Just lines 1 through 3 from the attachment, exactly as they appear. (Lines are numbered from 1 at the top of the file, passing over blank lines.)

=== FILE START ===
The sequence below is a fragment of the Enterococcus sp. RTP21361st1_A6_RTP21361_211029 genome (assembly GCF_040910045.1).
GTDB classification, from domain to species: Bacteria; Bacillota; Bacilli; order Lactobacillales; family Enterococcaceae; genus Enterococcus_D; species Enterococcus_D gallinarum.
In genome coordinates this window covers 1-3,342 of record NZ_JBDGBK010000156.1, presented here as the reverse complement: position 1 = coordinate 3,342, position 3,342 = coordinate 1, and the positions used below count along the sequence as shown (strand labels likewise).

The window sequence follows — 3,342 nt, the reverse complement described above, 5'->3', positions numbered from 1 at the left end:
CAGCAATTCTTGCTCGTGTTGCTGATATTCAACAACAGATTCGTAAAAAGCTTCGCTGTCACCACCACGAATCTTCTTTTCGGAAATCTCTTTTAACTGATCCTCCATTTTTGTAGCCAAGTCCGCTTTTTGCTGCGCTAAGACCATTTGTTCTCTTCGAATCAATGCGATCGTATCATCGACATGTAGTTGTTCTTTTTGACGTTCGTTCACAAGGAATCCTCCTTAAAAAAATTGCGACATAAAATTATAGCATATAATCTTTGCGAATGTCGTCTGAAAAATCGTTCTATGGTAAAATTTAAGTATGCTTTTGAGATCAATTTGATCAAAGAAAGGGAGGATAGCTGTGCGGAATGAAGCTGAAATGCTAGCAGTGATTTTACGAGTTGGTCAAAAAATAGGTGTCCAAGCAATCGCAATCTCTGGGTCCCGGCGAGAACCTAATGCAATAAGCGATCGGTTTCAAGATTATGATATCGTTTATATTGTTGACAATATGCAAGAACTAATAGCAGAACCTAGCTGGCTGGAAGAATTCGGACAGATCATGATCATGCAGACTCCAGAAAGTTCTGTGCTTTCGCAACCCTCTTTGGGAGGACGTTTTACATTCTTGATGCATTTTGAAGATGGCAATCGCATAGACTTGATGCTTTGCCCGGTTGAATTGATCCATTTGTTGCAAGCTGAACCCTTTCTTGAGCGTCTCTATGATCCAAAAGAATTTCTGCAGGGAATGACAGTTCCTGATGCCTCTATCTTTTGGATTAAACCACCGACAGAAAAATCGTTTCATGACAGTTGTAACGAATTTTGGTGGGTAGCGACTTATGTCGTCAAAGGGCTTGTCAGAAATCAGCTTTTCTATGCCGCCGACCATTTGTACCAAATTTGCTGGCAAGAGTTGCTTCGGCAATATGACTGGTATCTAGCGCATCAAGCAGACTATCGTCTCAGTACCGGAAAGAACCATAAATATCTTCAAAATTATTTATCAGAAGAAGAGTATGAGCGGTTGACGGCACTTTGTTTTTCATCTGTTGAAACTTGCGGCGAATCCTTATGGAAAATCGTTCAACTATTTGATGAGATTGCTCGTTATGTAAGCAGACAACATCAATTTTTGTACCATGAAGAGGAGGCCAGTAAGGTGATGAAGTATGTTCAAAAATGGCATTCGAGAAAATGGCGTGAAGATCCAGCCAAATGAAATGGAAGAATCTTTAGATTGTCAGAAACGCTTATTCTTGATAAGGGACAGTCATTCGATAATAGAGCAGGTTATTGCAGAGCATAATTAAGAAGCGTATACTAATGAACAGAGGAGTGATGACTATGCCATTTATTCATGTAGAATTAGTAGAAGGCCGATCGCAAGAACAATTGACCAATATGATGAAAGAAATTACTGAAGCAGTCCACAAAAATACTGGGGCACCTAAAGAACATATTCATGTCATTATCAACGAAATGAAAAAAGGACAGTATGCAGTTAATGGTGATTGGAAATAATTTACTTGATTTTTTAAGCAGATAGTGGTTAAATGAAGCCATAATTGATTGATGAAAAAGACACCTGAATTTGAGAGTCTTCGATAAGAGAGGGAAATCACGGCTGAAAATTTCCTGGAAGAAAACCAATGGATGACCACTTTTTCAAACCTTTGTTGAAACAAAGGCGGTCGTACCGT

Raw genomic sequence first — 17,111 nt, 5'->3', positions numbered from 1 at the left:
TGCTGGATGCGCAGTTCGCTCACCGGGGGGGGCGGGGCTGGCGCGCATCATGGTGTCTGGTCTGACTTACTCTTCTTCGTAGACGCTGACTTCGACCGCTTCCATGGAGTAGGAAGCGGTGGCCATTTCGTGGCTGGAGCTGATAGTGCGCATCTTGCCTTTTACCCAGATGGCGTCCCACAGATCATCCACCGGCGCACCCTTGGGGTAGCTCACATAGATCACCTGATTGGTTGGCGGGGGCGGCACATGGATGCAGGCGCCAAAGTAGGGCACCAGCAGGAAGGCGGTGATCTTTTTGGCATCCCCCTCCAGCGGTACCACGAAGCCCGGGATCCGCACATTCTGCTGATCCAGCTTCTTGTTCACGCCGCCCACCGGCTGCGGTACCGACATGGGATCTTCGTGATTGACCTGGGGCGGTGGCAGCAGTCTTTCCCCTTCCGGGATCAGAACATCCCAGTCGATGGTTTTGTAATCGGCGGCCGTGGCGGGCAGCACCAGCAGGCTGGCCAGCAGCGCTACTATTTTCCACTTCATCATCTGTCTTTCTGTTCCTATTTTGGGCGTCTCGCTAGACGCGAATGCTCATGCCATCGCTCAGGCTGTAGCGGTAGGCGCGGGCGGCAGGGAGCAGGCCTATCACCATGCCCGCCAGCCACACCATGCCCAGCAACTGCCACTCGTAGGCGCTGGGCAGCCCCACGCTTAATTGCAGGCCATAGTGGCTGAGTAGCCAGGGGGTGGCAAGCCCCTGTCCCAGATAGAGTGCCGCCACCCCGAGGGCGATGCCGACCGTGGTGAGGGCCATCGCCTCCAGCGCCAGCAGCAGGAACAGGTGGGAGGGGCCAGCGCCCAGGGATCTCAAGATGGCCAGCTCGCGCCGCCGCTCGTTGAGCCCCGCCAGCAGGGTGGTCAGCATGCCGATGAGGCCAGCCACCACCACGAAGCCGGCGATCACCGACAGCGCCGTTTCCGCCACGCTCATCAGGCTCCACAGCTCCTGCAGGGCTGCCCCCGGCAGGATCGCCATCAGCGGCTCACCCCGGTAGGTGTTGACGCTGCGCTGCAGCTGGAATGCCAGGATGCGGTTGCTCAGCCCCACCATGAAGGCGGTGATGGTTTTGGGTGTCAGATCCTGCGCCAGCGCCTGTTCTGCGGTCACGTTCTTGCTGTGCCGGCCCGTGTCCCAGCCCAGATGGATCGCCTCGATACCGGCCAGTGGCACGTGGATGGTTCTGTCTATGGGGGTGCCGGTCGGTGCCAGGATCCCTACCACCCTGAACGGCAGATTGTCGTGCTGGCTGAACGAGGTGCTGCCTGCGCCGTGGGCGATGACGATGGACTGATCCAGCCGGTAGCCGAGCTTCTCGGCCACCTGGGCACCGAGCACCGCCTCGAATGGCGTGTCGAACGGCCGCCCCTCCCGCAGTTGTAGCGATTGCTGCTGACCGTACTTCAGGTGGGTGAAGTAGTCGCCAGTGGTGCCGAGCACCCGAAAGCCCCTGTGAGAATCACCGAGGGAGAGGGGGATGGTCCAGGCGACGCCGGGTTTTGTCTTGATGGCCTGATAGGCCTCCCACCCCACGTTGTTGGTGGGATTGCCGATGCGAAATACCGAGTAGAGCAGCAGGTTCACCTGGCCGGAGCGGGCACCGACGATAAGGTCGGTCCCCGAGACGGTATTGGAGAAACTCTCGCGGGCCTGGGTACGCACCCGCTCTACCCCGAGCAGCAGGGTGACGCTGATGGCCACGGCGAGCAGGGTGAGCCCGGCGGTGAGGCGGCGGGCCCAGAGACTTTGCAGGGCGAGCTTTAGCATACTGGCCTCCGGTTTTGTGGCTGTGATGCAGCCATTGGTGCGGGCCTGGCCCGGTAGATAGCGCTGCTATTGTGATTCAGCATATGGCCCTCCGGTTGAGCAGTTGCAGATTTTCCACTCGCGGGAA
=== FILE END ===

The sequence below is a fragment of the Enterococcus sp. RTP21361st1_A6_RTP21361_211029 genome (assembly GCF_040910045.1).
GTDB classification, from domain to species: Bacteria; Bacillota; Bacilli; order Lactobacillales; family Enterococcaceae; genus Enterococcus_D; species Enterococcus_D gallinarum.
In genome coordinates this window covers 1-3,342 of record NZ_JBDGBK010000156.1, presented here as the reverse complement: position 1 = coordinate 3,342, position 3,342 = coordinate 1, and the positions used below count along the sequence as shown (strand labels likewise).